While the poor black is treated so contemptuously in, what are called, the free states…it is not to be wondered that the cause of negro-emancipation moves so slowly.
—James G. Birney, White abolitionist, 1835
The abolitionists were torn between a genuine concern for the welfare and uplift of the Negro and a paternalism which was too often merely the patronizing of a superior class.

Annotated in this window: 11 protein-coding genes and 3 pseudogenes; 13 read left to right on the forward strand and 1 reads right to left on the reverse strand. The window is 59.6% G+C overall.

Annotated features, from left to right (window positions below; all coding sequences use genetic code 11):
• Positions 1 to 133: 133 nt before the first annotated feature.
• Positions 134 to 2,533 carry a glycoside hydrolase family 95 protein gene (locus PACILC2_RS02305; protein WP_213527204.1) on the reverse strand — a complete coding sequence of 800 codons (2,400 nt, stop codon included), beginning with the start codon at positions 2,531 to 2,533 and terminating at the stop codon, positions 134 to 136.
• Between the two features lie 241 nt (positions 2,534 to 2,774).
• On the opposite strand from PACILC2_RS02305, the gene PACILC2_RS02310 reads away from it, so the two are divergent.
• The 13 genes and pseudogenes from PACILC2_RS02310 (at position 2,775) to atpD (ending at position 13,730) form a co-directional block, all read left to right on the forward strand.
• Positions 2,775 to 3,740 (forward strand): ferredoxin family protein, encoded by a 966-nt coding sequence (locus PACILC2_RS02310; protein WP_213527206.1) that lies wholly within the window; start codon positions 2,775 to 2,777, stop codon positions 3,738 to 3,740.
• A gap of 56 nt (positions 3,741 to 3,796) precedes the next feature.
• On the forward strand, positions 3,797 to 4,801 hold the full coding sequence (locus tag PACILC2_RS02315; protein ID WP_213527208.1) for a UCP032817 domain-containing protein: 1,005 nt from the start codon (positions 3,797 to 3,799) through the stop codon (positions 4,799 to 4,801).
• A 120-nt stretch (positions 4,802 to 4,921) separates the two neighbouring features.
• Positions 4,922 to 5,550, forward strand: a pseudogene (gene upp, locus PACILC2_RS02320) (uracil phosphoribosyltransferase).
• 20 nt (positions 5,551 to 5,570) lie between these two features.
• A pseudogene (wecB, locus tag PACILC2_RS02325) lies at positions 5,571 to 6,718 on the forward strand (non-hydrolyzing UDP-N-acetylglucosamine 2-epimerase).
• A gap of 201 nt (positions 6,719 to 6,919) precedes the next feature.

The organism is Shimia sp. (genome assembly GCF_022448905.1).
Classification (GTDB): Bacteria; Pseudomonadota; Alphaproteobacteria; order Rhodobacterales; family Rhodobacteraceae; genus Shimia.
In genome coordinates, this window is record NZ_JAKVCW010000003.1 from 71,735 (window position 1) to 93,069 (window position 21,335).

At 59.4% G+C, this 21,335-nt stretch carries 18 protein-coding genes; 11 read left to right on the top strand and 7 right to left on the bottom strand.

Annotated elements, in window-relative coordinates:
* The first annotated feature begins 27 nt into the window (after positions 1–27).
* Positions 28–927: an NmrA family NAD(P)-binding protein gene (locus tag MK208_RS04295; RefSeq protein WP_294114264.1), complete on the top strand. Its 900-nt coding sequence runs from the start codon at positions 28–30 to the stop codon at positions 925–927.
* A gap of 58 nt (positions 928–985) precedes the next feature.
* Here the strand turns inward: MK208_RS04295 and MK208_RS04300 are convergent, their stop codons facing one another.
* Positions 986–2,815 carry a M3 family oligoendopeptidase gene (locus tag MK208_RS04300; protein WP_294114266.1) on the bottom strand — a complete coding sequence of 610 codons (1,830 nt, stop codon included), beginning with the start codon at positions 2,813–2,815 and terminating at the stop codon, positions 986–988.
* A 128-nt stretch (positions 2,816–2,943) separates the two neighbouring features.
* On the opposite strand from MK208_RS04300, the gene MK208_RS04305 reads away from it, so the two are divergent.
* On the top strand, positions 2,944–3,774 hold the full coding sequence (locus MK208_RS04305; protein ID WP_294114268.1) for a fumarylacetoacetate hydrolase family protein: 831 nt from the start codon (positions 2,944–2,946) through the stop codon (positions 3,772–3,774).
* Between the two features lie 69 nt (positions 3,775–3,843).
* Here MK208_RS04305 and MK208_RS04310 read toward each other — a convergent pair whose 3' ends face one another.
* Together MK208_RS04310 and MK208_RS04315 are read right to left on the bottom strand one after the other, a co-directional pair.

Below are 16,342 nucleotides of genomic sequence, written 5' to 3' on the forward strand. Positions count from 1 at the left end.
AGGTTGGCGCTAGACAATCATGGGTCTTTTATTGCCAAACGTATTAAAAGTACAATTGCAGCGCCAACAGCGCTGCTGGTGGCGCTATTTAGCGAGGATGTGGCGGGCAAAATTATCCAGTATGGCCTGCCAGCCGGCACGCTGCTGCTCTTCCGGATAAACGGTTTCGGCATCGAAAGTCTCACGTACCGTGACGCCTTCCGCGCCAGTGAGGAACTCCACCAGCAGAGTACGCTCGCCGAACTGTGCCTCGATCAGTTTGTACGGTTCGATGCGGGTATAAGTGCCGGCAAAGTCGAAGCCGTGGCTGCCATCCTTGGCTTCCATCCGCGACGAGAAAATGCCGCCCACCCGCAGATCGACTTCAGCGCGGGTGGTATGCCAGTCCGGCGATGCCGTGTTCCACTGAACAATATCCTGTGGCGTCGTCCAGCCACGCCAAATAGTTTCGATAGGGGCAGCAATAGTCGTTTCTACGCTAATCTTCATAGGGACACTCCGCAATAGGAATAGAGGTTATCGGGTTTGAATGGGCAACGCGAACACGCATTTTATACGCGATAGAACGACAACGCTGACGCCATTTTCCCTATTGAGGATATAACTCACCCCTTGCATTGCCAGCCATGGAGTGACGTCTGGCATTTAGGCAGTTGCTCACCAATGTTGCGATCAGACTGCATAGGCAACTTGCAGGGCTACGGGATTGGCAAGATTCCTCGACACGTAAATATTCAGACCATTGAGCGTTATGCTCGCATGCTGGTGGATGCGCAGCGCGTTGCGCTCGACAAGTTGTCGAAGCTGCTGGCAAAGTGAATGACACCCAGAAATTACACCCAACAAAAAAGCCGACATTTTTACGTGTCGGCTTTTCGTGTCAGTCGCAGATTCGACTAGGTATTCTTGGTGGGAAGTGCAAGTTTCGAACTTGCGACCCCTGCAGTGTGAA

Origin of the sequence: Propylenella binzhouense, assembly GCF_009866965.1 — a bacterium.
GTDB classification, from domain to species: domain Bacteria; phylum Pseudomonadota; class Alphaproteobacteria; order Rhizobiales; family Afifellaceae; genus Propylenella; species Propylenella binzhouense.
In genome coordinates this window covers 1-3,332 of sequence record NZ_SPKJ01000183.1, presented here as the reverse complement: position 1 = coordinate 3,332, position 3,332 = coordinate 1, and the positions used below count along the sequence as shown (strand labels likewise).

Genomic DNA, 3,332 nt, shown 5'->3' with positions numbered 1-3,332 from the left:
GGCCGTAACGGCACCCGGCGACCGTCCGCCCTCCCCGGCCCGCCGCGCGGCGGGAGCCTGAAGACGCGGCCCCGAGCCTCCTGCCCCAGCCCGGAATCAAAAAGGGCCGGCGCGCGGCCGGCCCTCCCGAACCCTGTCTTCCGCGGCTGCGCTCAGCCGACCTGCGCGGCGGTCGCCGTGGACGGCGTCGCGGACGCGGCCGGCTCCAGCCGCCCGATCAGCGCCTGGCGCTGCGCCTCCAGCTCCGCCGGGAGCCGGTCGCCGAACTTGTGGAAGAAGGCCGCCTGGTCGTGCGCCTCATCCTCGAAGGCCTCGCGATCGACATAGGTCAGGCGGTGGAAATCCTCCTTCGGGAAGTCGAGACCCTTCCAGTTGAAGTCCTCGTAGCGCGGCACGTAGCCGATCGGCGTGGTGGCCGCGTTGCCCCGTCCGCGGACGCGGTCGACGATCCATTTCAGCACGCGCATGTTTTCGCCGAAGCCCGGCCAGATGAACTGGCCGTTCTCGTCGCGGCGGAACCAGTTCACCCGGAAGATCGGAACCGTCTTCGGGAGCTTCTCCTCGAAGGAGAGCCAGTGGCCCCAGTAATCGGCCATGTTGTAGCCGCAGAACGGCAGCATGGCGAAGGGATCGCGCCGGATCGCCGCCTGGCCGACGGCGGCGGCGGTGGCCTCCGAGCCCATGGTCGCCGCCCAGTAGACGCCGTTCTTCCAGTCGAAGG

—William H. Pease and Jane H. Pease, Historians 1965
The central icon of abolitionism, the figure of a black kneeling, hands folded and eyes cast upward, carried a clear message. It made emancipation conditional—on condition of conversion, on condition of docility and meekness, on condition of being on ones knees.
—Jan Nederveen Pieterse, Cultural historian 1992